Repeating digits backward: Common subtests on oral IQ tests include having test-takers repeat a string of digits forwards and backwards. The latter requires more mental musculature and is much better correlated with IQ. Charles Murray reports in a footnote to his new Commentary article "The Inequality Taboo:"
The average adult gets a digits-backward score of 5 (Jensen 1998: 263). You may compare your own score with the highest I have observed, 13 and 12, achieved respectively by José Zalaquett, former chairman of Amnesty International, and the political analyst Charles Krauthammer. Zalaquett’s score might have been higher if he had not been in a car weaving through traffic at 70 miles per hour on the New Jersey Turnpike. Krauthammer’s score might have been higher if he hadn’t been driving.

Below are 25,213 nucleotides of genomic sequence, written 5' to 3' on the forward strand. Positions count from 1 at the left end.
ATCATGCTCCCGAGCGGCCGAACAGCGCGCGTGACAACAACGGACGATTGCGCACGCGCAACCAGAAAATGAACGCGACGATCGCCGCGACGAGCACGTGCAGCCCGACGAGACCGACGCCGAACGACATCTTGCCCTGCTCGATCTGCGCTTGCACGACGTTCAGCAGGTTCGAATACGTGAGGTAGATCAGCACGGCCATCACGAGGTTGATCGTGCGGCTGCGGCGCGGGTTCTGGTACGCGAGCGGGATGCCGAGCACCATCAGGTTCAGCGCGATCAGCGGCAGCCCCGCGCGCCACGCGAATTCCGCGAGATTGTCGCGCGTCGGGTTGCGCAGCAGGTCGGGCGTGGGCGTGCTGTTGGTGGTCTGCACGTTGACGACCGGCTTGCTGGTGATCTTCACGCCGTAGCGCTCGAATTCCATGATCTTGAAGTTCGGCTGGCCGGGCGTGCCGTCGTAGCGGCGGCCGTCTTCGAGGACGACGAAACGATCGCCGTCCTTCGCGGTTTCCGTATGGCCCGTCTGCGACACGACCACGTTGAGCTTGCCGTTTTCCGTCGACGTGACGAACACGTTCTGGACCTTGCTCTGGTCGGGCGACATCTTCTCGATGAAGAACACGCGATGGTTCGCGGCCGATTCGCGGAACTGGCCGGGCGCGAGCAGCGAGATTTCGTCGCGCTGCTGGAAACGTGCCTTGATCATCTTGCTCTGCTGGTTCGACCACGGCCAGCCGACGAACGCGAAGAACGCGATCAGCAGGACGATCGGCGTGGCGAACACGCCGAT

Krauthammer is a paraplegic, so presumably he was operating the gas and brake pedals with one hand while steering with the other while taking the test orally.
Considering all the cleverness Krauthammer devoted to getting America stuck in Iraq, I'm reminded of something Maxwell Smart said after triumphing over a supervillain: "If only he had used his genius for niceness instead of evil."